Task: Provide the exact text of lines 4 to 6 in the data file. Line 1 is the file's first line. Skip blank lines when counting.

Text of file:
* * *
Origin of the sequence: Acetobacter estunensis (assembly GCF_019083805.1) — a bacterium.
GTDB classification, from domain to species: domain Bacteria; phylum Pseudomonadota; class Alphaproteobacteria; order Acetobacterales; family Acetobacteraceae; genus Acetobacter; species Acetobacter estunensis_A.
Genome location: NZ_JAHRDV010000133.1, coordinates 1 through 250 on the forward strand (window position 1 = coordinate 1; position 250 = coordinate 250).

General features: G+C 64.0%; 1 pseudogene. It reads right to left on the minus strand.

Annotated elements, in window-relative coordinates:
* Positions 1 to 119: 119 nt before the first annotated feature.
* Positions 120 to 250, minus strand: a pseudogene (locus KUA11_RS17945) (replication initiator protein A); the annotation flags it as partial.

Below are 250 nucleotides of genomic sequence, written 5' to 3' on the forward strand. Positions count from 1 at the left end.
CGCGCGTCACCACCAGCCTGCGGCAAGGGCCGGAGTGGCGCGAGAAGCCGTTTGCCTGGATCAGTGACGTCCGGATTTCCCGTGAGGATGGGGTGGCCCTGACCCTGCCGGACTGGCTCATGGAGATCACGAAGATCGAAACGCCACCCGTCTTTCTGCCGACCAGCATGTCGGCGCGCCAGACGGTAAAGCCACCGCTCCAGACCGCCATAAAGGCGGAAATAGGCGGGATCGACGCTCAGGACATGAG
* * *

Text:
General features: G+C 64.0%; 1 pseudogene. It reads right to left on the minus strand.

Annotated elements, in window-relative coordinates:
* Positions 1 to 119: 119 nt before the first annotated feature.